Watch this space as we are working on launching our natural bubble bath powder, laundry softener and solid dish washing soap bar in the near future.


What do you like about Slovenia the most ?

As a family we love the balance between work, play and family time. We love the outdoors, natural beauty and proximity of the elements, including the Adriatic that inspires us to develop new products that are friendly to the environment.

How are you finding the language ?

Challenging but not insurmountable! We are practicing and learning new words on a daily basis. It is important to us to engage every client or potential customer in their mother tongue. Our labels are also all in Slovene, since the products are proudly made in Slovenia.  


Why do you think people need these products ?

There is no Planet B. We still have time to save and renew what we have. We believe Slovenia is proof of this, by nurturing your environment and making conscious and sustainable choices.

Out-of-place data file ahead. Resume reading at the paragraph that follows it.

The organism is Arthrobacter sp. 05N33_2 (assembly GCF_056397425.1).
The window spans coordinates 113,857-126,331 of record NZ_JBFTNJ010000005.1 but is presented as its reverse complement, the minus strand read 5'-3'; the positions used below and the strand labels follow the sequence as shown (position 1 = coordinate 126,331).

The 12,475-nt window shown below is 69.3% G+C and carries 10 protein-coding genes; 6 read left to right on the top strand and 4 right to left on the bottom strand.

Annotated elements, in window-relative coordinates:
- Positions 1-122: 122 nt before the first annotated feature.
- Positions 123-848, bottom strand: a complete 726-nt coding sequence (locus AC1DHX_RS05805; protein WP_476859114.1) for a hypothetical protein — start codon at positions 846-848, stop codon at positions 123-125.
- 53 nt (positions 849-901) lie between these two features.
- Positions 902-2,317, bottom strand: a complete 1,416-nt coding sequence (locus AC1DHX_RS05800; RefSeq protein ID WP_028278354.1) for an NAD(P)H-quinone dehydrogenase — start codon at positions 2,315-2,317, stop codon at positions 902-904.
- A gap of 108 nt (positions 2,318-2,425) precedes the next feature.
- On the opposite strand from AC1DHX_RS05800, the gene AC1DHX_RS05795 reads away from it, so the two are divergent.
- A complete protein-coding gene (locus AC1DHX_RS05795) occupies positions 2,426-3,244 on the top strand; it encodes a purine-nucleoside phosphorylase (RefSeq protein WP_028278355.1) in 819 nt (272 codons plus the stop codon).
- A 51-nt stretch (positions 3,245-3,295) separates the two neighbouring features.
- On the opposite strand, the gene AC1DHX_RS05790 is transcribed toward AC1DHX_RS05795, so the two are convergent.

What is your vision for the company ?

Moving away from harmful everyday chemical products has been our mission since day one. The prevalence of carcinogenic ingredients in cleaning products we use in and around our homes and bodies are frightening.  We decided to change the world and people’s consumer habits one product at a time. The natural alternatives just make so much more sense:  no harm to you, your children or the environment.


coming soon...bubble bath powder

Where can people try or buy your products ?

You can visit our website or drop us a mail at This email address is being protected from spambots. You need JavaScript enabled to view it. for sales, trade enquiries, samples or just to chat. We will also be selling our products in Health and Bio stores, including Trgovina Suzana in Radovljica, at Ulica Staneta Žagarja 2b.